I cherish the memories I have of my grandmothers; their husbands died before my own parents married. I’ve shared stories of them with my children over the years, as well as the pie techniques and recipes they passed along. They are still with us in spirit.

    On those holidays where it would seem a bit empty, we used to invite others to join us and that made for a special occasion. One time, our Thanksgiving table seated five Army officers and their wives, all attending a class at Fort Eustis, Virginia. We’d asked each couple to bring a dish that meant “Thanksgiving” to them. We had rice dishes from Georgia and various different vegetable dishes, cheese straws from the South, and in combining our favorite traditions together, we created a pretty special holiday for all of us that year.

    As a single mom, the worst part of the holidays – Christmas and Easter – was filling stocking and hiding eggs. It never felt right doing it myself and I’m really glad I don’t have to do that any more.

    My children always helped prepare the special meals we’d serve, and even enjoyed getting out the fine china with great care! Little hands could mix fruit salad and arrange cookies for breakfast. As the children grew older, they took a greater part in food preparation and decorations. It was delightful.

    And this year, I’ll be sharing Thanksgiving with a friend and her extended family; she’s expecting between 25 and 29 people. I think I’ll be happily immersed in flour the day before, preparing a bunch of pies! My friend and her family will become my own family.

    Love always multiplies. You will always have enough love to share with those in your life. It’s not something that must somehow be divided and subdivided among more and more people. God always give us plenty of love to go around!

    So, share the love your relatives bestowed on you with others who would benefit from it. Keep that love flowing! Open your home and heart to others you love. Give yourself something to look forward to on that day. I know that my grandmothers would want me to do that and I would imagine yours would like that idea, too. No mom or grandmother wants their daughter or granddaughter to grieve – at least not too long! Sorrow lets us know how much we love them, how much we miss their presence. Talk to them as if they’re here, write them a letter. Consider what advice they would be giving to you right now.

    Turn the love you have for them into love you share with others, Love never dies. Love never ends. Love is eternal.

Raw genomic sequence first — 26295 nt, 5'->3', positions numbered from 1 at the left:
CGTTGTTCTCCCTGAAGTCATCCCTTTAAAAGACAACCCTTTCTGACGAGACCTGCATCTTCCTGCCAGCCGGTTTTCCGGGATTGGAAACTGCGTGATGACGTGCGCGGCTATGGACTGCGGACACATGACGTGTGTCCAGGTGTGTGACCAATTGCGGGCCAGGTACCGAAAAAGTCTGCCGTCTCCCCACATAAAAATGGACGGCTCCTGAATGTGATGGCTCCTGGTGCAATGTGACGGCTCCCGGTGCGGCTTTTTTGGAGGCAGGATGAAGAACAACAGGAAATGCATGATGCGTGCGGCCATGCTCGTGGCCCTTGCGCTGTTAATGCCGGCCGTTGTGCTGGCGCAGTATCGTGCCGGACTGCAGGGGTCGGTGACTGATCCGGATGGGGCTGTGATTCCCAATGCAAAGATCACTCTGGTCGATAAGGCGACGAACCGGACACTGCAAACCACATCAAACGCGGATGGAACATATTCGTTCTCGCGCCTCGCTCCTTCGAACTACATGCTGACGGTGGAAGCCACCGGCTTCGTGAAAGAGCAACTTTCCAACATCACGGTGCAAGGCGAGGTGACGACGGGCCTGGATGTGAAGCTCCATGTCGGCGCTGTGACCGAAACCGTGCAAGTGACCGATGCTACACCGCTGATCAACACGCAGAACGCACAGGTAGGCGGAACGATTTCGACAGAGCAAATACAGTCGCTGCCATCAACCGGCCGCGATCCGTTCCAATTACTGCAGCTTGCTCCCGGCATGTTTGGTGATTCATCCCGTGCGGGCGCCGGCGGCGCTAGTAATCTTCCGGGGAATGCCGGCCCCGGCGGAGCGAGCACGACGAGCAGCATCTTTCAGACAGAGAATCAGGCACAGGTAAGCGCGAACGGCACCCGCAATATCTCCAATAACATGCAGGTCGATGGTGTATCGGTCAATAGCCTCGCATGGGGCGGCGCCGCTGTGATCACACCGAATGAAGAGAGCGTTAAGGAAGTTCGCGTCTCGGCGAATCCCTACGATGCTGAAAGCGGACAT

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    • thank you so much for the letter of encouragement.I needed it and it is wonderful! I have been doing some planing and getting ready to get a few things made tomorrow. Our group will be smaller this year but I think I have plans to increase my dinner next year and bring friend in from far away so they may fill that empty chair and make the season even more memorable.

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  5. It’s so hard to lose these people from our lives. I think of my dad in so many situations. While I’m working in the shop, eating, watching sports, even driving. They were such a strong force in our lives. I hope you enjoy the holidays, JoLynn. I think they would want you to carry on those traditions.

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  6. Ellyn-Mae Friedman

    just beautiful..lost my Dad in 68 (born in charleston..1896) and Mother in ‘ 81 and husband 3 yrs ago 12/7////so it is very hard..thanks for the beautiful thoughts. ellyn mae g. friedman norfolk, va

    On Sun, Nov 20, 2016 at 8:11 PM, West Virginia Mountain Mama wrote:

    > jolynnpowers posted: “So,every adult child has to go through this at least > once and some of us have to face it 4 or more times if you are married. It > is the day you realize that you will not have a Mother or Father around for > the holidays.That you are grown up and you have los” >

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  7. Jolynn, how was your Thanksgiving? I wanted to visit you at work in Elkins and give you a big hug! As for me, I spent the better part of the day in bed with an excruciatingly painful neck and shoulders. I slept most of the day away, and that’s okay! Friends brought over a plate of goodies in the evening and that was delightful! I celebrated the day in my own, albeit unusual, way.